Has Michael Medved been snubbed by his colleagues? He certainly thinks so.
"The New York Film Critics Circle is like 40 criticsit's insane, they had people from weekend throwaways [free newspapers]. I was the chief critic of the Post for five years; the [Post's] third-string critic [Thelma Adams] was a member of the circle, but I was never allowed to join. Why was I never made a member of the L.A. Film Critics [Association] all those years on Sneak Previews? Of course! It's politics." (Or perhaps the problem was that Sneak Previews was filmed in Chicagoit wasn't local.)
"I was the second-string critic!" protests Adams, now at Us. "That's kind of rude!" She says Medved's conservatism was a factor in his New York rebuff, but mainly it was because he lived in L.A. "John Simon [a critic so conservative he's actually Transylvanian] was a member. He's right that it is politicalas in being a high-school president." She acidly notes that Medved's insulting reference to her status indicates a lack of high-school-politics savvy. "It's a club, and in clubs, you have to play that a lot shrewder. And he wasn't local to play the politics."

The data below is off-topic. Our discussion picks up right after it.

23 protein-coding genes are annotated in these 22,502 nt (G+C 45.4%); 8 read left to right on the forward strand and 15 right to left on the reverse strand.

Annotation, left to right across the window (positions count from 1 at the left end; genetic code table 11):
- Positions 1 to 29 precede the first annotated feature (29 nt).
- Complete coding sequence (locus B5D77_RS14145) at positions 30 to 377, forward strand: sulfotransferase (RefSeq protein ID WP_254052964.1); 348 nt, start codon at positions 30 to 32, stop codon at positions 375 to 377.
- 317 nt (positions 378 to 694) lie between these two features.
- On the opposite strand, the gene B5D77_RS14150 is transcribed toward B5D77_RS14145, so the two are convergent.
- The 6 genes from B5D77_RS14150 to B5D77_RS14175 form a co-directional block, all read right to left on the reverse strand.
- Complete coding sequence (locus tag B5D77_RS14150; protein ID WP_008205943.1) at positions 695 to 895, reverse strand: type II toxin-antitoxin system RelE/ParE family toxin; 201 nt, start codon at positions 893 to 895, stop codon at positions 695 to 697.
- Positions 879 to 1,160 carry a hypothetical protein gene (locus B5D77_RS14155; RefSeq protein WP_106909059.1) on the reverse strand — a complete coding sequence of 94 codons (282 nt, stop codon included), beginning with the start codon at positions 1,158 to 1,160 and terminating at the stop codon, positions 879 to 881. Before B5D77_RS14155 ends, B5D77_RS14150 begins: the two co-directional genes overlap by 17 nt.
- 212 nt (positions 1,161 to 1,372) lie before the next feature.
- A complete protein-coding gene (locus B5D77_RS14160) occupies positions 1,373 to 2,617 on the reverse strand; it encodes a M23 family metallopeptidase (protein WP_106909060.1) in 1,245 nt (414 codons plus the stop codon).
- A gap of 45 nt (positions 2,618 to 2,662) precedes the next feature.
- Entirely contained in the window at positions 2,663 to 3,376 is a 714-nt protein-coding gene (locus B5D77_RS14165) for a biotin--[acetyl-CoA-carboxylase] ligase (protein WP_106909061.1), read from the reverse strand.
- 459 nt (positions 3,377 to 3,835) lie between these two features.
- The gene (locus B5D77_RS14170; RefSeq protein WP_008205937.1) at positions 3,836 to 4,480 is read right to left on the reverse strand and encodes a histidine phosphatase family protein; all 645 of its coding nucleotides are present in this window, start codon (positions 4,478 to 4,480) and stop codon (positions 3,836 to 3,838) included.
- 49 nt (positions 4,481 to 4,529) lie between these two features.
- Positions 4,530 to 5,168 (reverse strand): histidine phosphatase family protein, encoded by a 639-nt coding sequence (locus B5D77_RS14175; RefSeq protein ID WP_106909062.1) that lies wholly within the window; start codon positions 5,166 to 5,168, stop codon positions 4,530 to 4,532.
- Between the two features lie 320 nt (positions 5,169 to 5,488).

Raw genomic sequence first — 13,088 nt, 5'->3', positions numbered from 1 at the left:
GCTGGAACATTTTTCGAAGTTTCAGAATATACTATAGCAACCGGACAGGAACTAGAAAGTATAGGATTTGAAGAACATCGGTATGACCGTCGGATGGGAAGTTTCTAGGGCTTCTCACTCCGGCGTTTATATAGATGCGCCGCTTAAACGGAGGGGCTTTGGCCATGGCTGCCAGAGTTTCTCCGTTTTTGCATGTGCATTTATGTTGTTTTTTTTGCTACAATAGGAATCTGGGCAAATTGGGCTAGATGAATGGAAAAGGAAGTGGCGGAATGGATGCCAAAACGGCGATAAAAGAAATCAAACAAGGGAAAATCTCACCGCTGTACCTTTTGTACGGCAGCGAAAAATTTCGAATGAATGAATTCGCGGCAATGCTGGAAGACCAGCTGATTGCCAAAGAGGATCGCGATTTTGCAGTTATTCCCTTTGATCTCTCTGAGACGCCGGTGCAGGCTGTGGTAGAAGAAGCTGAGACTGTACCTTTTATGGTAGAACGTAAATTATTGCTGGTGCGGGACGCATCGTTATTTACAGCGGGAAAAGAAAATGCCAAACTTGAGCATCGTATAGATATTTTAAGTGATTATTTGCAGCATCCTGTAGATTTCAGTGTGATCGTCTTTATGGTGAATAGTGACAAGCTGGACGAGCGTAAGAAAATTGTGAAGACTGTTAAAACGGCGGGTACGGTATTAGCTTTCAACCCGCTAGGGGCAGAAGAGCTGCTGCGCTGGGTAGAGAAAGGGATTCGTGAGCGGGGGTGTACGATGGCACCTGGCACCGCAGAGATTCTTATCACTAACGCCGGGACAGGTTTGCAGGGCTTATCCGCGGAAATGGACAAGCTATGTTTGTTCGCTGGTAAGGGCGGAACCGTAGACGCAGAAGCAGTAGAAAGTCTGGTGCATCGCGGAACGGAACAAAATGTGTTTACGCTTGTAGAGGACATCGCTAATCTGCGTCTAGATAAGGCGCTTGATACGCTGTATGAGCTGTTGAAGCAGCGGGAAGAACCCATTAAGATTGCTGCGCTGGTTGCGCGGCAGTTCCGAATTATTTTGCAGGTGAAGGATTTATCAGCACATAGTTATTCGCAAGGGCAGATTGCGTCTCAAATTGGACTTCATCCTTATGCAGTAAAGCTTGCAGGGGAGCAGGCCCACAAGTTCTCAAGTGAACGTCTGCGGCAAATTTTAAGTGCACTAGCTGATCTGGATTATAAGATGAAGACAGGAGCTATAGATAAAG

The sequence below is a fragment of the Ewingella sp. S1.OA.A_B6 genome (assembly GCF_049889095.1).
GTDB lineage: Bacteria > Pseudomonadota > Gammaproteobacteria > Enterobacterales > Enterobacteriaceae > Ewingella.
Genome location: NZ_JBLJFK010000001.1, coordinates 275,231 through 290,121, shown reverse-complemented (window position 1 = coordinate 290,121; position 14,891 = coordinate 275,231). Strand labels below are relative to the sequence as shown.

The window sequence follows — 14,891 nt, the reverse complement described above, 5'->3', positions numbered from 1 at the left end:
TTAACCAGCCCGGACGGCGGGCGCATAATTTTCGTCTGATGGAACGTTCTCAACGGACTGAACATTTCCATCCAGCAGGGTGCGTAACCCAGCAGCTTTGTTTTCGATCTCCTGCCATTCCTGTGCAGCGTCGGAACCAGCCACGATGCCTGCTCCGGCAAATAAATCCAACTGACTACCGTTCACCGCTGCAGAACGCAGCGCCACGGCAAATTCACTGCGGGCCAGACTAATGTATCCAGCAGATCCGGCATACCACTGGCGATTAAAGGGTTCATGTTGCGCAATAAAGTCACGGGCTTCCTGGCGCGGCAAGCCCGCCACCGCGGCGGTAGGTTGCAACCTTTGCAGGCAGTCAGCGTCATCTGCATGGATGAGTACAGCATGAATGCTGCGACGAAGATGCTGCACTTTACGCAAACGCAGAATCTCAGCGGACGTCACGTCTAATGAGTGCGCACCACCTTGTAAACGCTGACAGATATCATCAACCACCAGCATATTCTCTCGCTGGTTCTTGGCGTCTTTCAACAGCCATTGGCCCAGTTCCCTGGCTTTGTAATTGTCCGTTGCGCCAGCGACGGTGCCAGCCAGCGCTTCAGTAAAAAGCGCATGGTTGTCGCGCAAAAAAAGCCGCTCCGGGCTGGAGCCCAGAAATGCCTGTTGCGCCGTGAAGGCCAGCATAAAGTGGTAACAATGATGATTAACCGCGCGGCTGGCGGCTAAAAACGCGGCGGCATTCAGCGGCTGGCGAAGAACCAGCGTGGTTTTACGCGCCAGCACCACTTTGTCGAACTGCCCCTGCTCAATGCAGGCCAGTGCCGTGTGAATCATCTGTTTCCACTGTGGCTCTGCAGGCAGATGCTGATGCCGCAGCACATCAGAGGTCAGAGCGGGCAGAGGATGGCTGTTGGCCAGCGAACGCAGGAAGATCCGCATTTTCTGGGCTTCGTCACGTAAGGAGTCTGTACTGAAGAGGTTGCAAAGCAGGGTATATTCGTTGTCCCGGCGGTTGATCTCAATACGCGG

Medved has had better luck in Seattle. "To the eternal credit of the Seattle film critics circle," he says, "it's the first local film critics body that I've ever been invited to join." Actually, it's not a circle per se, but an ad hoc group of 23 local critics invited to vote on annual awards. —T.A.